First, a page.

Medicine Grand Rounds
The Department of Medicine hosts weekly Medicine Grand Rounds on Thursdays at 8 a.m. throughout the academic year.
Medicine Grand Rounds are comprised of weekly presentations by faculty in one of the department’s 13 divisions, as well as by members of the Harrison Society and Neilson Society. Division-specific endowed lectureships are also presented by invited lecturers from top academic institutions throughout the country.
- Thu, 03-30-2023Medicine Grand Rounds: The Dan May Lectureship - "Between a rock and a hard place: What vascular calcification means in coronary artery disease"Karol E. Watson, MD, PhD, FACC
- Thu, 04-06-2023Joseph Elmunzer, MD, MSc
- Thu, 04-06-2023B. Joseph Elmunzer, MD, MSc
As a commitment to continuing medical education (CME), Medicine Grand Rounds are live-streamed and open to the medical community, including those outside Vanderbilt. Free CME credit is also provided with advanced registration. To register and obtain CME credit for Medicine Grand Rounds, please complete the following steps:
- Opt into the Department of Medicine Grand Rounds distribution list here
- Create a free VUMC Cloud CME account here
Additional information is provided below in the FAQs.
Department of Medicine Lectureships
- Cutter Lectureship
The Cutter Endowed Lectureship in Hematology was created in honor of a gift received from Cutter Laboratories.
- Dan May Lectureship
Dan May was a remarkable person combining qualities of mind and spirit rarely found together to such a degree. To a quick and incisive mind, he added an ability to deal with all sorts of people, a strong sense of social responsibility, a fondness for mathematics and the natural sciences, a ready wit and an activist temperament. He was an asset to his community, a delight to his friends and committed to the welfare of Vanderbilt University.
Dan’s early training was in the Nashville public schools followed by three years in the Townsend Harris Preparatory School in Manhattan. As a Vanderbilt undergraduate, he demonstrated great interest and ability in writing and appeared headed for a literary career, but his interests were broad. His undergraduate experience was interrupted by military service and a year at the Vanderbilt Medical School before graduating with a B.A. degree in 1920. May Hosier Mill in Nashville was his family’s business, which he joined and ultimately served as President before retiring in 1963.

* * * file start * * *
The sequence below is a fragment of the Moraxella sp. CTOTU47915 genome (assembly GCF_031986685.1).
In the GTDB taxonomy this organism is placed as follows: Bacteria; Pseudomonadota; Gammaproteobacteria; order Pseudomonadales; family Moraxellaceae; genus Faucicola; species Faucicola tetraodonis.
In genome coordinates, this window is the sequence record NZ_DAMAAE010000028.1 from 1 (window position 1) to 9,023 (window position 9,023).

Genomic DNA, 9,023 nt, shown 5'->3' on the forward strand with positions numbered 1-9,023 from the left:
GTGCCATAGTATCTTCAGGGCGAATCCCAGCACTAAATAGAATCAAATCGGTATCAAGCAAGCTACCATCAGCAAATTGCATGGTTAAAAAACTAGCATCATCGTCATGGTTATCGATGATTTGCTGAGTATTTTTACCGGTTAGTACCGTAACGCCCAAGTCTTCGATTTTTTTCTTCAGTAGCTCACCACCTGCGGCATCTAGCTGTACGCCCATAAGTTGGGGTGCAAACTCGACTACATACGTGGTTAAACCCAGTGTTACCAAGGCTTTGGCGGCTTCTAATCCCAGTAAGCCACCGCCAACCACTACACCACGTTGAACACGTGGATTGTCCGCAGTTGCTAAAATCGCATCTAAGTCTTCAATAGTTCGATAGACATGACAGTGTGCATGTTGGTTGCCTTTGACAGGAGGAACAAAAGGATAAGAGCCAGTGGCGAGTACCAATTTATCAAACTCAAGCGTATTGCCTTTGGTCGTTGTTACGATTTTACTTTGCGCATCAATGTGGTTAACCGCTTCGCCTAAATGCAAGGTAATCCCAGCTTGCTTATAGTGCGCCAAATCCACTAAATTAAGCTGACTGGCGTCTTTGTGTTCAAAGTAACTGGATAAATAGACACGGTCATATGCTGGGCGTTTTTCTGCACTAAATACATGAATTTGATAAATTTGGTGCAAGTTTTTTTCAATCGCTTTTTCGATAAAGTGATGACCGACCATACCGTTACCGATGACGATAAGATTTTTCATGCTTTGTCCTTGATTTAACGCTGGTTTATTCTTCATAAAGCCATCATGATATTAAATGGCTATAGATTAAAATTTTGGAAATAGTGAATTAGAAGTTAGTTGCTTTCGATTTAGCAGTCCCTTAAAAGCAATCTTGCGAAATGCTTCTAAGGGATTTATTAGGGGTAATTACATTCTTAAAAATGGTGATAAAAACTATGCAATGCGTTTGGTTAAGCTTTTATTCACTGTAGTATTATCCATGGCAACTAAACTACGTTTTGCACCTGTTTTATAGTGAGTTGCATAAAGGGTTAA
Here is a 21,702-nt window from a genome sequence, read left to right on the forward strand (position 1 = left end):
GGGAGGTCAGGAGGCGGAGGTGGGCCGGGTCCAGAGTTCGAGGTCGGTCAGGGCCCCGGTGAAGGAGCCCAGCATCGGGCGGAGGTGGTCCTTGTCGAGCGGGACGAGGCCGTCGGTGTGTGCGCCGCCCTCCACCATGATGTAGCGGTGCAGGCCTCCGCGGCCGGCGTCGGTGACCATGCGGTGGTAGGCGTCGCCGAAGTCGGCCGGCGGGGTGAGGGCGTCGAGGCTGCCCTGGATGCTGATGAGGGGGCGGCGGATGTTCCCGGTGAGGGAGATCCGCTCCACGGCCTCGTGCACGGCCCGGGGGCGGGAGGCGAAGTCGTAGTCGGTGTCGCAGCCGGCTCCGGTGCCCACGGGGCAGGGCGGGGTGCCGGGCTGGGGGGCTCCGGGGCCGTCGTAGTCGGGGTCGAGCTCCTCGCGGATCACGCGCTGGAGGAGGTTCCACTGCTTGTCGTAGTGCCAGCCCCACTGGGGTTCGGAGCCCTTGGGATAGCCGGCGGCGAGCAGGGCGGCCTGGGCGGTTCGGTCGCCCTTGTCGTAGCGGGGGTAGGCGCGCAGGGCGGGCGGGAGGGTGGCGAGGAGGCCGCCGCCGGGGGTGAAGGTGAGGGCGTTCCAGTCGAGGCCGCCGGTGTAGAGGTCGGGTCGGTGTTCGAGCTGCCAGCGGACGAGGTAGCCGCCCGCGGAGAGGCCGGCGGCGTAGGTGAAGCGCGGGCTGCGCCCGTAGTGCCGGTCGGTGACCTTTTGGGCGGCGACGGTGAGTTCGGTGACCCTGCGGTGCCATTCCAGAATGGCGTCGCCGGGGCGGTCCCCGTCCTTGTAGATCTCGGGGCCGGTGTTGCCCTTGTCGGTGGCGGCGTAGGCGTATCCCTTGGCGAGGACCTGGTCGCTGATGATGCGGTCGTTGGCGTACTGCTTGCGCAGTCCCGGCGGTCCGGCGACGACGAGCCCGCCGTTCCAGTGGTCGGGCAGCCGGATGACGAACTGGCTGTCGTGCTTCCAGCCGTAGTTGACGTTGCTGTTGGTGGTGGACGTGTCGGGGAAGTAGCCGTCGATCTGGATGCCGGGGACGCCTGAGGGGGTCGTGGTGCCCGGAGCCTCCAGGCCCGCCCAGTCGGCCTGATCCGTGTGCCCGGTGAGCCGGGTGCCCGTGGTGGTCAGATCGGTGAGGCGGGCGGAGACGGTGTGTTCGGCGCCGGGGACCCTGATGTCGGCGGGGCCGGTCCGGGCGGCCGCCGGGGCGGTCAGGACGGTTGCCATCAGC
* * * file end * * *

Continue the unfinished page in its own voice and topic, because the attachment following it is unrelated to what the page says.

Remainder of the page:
His Commitment to community betterment, especially educational endeavors, is truly legendary. He served as a Trustee of Vanderbilt University for 30 years. He was a member and President of the Nashville Board of Education and a Trustee of Fisk University. He served as a life member of multiple political and civic bodies including the first Metro Council, Chairman of the Metropolitan Action Committee of the Office of Economic Opportunity and the Jewish Community Council. Undoubtedly his most significant public service was rendered as a member of a small group that helped plan, promote and finally saw established the metropolitan form of government for which Nashville is widely known. Dan is counted as one of just a few people whose effect for the influence for good on the life of the Nashville community is still felt today.
The basis of Dan May’s achievements and services was a strength of character that made him independent and self-reliant with an honesty and integrity that were transparent and unshakable. He was not a conformist but a realist. He never confused good intentions with good results. The test was in the outcome not the slogans. Part of his realism was that he understood people and delighted in their foibles as well as their virtues, which was the source of his wit-remarkably humorous but meaningful.